Toe-in and toe-out can occur at the front wheels and the rear wheels.

Toe is measured in degrees or inches. The measurement identifies the amount that the front of the wheels point inward (toe-in) or outward (toe-out). Toe is measured at the spindle height. Zero toe means the front and rear edges of the wheels on the same axle are equal distant.

TOE-OUT ON TURNS

Front Suspension
Fig. 106: Toe-Out On Turns

  1. - TOE-OUT ON TURNS

Toe-out on turns (1), sometimes referred to as Ackerman Steering, is the relative positioning of the front wheels while steering through a turn. This compensates for each front wheel's turning radius. As the vehicle encounters a turn, the outboard wheel must travel in a larger radius circle than the inboard wheel. The steering system is designed to make each wheel follow its particular radius circle. To accomplish this, the front wheels must progressively toe outward as the steering is turned from center. This eliminates tire scrubbing and undue tire wear when steering a vehicle through a turn.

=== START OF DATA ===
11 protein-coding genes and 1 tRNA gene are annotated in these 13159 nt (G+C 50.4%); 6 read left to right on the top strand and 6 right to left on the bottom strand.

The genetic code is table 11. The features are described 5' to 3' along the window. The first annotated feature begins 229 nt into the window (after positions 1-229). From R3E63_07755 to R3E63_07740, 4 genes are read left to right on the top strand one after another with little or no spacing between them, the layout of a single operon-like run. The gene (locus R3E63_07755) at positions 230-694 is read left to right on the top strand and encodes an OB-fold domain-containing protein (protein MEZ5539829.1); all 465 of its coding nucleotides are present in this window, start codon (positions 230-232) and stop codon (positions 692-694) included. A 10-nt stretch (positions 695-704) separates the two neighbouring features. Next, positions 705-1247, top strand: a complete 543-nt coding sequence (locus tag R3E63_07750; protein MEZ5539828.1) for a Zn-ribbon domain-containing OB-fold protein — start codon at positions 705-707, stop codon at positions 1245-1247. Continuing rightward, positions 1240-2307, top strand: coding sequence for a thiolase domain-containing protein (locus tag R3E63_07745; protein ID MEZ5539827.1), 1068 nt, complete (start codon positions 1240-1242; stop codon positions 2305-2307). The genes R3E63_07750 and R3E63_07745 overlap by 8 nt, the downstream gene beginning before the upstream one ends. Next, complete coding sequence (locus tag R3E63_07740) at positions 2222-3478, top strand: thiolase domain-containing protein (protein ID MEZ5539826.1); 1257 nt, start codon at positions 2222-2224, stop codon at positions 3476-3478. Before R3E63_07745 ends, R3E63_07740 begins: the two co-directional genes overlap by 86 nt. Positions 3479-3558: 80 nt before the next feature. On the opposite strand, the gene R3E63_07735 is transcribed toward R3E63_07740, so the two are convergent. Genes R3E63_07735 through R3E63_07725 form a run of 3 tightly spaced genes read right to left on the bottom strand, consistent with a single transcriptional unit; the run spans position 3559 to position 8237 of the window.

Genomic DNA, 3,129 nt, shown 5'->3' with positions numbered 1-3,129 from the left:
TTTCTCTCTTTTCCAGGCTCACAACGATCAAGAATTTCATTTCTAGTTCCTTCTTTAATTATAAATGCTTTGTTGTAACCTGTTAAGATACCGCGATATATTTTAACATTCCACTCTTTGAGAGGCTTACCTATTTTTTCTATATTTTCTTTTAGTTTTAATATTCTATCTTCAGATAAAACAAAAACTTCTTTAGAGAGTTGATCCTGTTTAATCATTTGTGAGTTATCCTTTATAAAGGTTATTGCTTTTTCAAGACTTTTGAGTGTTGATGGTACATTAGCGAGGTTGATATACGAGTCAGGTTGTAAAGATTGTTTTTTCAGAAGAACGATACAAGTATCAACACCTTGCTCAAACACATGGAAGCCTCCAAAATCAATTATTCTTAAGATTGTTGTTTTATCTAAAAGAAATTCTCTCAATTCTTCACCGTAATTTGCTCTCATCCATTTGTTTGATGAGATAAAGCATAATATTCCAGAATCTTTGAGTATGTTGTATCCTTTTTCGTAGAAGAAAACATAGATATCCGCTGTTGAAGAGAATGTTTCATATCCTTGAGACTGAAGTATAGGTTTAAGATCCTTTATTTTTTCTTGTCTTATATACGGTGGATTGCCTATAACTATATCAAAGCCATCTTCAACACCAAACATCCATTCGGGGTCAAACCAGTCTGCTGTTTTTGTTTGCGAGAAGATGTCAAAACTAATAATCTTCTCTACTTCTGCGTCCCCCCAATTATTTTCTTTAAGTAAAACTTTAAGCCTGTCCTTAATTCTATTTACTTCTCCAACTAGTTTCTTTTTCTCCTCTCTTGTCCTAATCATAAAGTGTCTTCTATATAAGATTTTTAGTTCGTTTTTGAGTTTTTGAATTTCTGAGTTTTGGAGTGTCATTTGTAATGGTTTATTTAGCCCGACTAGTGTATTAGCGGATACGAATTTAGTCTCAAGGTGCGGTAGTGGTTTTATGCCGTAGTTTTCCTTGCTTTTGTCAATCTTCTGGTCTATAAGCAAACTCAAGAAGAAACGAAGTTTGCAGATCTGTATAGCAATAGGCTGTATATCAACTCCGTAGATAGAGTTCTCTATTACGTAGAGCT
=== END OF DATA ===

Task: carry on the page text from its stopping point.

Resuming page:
DYNAMIC TOE PATTERN

Dynamic toe pattern is the inward and outward toe movement of the front and rear tires through the suspension's jounce and rebound travel. As the vehicle's suspension moves up and down, the toe pattern varies. Toe pattern is critical in controlling the directional stability of the vehicle while in motion. Front and rear dynamic toe pattern is preset by the factory at the time the vehicle is assembled.

It is not necessary to check or adjust front or rear dynamic toe pattern when doing a normal wheel alignment.

The only time dynamic toe pattern needs to be checked or adjusted is if the frame of the vehicle has been damaged.

STEERING AXIS INCLINATION (S.A.I.)

Front Suspension